St Breock

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St Breock
St Breock Church - - 224062.jpg
St Breock Church
St Breock is located in Cornwall
St Breock
St Breock
Location within Cornwall
Population734 (United Kingdom Census 2011 including Edmonton and Engollan)
OS grid referenceSW 978 719
Unitary authority
Ceremonial county
Sovereign stateUnited Kingdom
Postcode districtPL27
Dialling code01208
PoliceDevon and Cornwall
AmbulanceSouth Western
UK Parliament
CouncillorsStephen Rushworth
(C, St Issey and St Tudy)
List of places
50°30′40″N 4°51′14″W / 50.511°N 4.854°W / 50.511; -4.854Coordinates: 50°30′40″N 4°51′14″W / 50.511°N 4.854°W / 50.511; -4.854

St Breock (Cornish: Nanssans) is a village and a civil parish in north Cornwall, England, United Kingdom. The spelling St Breoke was also formerly in use.


St Breock village is 1 mile (1.6 km) west of Wadebridge immediately to the south of the Royal Cornwall Showground. The village lies on the eastern slope of the wooded Nansent valley. The civil parish of St Breock is in Bodmin Registration District and the population in the 2001 census was 703, increasing to 725 at the 2011 census.[1] The parish extends approx five miles (8 kilometres) south of Wadebridge. To the north, the parish is bounded by the River Camel, to the west by St Issey parish, to the northeast by Egloshayle parish and to the southeast by Lanivet parish. Together with Egloshayle it was one of the two parishes within which the town of Wadebridge developed.



St Breock Downs Monolith

Around two miles south of the village stands the St Breock Downs Monolith, a 16 ft (5 m) high prehistoric standing stone. It is the largest and heaviest prehistoric standing stone in Cornwall.[2] Around one mile northwest of the monolith is a prehistoric dolmen known as Pawton Quoit.[3]

20th Century[edit]

During World War 2 there was a report of both bombs and incendiaries being dropped near St Breock in August 1940.[4]

Manor of Pawton[edit]

The Manor of Pawton, already established in Saxon times, was very large, extending to six whole parishes and parts of four others. It was granted to the Bishops of Sherborne by King Egbert of Wessex and held by their successors until it was alienated under Henry VIII. In 1086 there were 44 hides of land, land for 60 ploughs, 40 villagers and 40 smallholders; pasture 12 sq leagues, woodland 2 sq leagues. Charles G. Henderson wrote in 1925 that slight remains of the bishop's palace and deer park were still to be seen.[5] On the down above Pawton is a very large barrow with massive dolmen. At Nanscowe Farm a pillar stone of the 5th or 6th century with inscription meaning 'To the son of Ulcagnus; and to Severus' (in Latin).[6][7]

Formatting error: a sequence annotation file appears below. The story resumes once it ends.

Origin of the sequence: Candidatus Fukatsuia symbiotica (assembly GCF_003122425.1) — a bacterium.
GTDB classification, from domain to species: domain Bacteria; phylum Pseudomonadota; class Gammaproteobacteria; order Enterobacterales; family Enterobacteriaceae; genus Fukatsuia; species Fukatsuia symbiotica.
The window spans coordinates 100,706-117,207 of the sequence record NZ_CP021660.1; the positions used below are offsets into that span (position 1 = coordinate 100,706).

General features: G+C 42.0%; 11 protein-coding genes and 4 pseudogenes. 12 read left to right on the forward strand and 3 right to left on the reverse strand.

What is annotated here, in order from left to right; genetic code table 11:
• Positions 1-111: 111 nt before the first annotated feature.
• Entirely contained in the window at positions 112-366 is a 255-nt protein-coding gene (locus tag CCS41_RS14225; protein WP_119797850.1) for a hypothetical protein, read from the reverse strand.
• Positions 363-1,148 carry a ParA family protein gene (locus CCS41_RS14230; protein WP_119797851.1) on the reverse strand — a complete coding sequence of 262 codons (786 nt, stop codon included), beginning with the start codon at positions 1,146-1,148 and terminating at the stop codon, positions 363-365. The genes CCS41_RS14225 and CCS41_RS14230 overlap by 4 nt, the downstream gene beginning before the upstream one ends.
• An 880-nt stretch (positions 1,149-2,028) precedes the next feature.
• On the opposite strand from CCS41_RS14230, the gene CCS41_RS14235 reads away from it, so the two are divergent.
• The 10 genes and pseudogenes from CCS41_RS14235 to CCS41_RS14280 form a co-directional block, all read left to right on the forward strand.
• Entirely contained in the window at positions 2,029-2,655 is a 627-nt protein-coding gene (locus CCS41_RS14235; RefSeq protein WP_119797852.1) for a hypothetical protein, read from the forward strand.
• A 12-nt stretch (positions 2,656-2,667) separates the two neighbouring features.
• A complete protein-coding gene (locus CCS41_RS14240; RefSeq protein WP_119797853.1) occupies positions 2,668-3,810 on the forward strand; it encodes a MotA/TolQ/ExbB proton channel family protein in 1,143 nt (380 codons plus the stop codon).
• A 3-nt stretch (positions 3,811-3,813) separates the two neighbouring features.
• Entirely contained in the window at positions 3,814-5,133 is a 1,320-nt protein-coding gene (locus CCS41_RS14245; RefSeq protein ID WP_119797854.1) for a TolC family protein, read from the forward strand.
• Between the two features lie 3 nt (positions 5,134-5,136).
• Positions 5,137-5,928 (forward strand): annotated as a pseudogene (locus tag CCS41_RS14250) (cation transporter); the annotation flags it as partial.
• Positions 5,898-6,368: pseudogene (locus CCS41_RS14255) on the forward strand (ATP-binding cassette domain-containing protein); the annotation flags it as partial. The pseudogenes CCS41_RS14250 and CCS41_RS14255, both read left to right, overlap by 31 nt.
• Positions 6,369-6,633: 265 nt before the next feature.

Parish Church[edit]

The parish church grid reference SW 977 717 is dedicated to St Briocus and dates back to the 13th century although it was extensively rebuilt in 1677. (The aisle, south transept and porches are additions of the 15th and 16th centuries.) The church has a battlemented tower with a ring of five bells. It is situated beside the stream in the valley bottom and in 1965 suffered damage in a major flood. The nave is longer than usual in a parish church: this may be connected to the fact that the Bishops of Exeter owned the manor of Pawton before the Reformation and had a palace there. In 1790 the rector here was John Molesworth and his wife Catherine Molesworth was an amateur artist.[8] The church was restored for £1,400, and reopened on 26 July 1881 by Edward Benson, the Bishop of Truro.[9]

The church contains some fine monuments to members of the Tredeneck family and one of 1598 to William and Jane Viell. The heirs of the Viell family in the 17th century were the Prideaux family of Prideaux Place, which still owned the manor of St Breock in 1968.[10] There is a brass probably also to a Tredeneck, ca. 1520.[11] The church organ was the work of 'Father' Willis.[12] Seth Ward, afterwards a bishop, was briefly the incumbent here.


  1. ^ "Parish population 2011". Retrieved 12 February 2015.
  2. ^ St Breock Downs Monolith, English Heritage, retrieved 12 April 2012
  3. ^ Historic England. "Pawton Quoit (430271)". Research records (formerly PastScape). Retrieved 5 August 2015.
  4. ^ ""When Bombs Fell" - The air-raids on Cornwall during WW2 : Part 2 - 1940". WW2 People's war. BBC. Retrieved 3 May 2021.
  5. ^ Cornish Church Guide (1925) Truro: Blackford; pp. 64-65
  6. ^ Pevsner, N. (1970) Cornwall; 2nd ed., edited by Enid Radcliffe. Penguin Books
  7. ^ Thorn, C., et al. (eds.) (1979) Cornwall. Chichester: Phillimore; sec. 2,4 Text and translation of Domesday account of Pawton
  8. ^ F. M. O'Donoghue, ‘Molesworth [St Aubyn], Catherine (1760–1836)’, rev. Annette Peach, Oxford Dictionary of National Biography, Oxford University Press, 2004 accessed 30 March 2015
  9. ^ "Church News". The Cornishman. No. 159. 28 July 1881. p. 4.
  10. ^ Delderfield, Eric R., West Country Historic Houses and their Families, Newton Abbot, 1968, p. 124
  11. ^ Dunkin, E. (1882) Monumental Brasses. London: Spottiswoode
  12. ^ Rendell, Joan (1982) Cornish Churches. St Teath: Bossiney Books; pp. 18-19

External links[edit]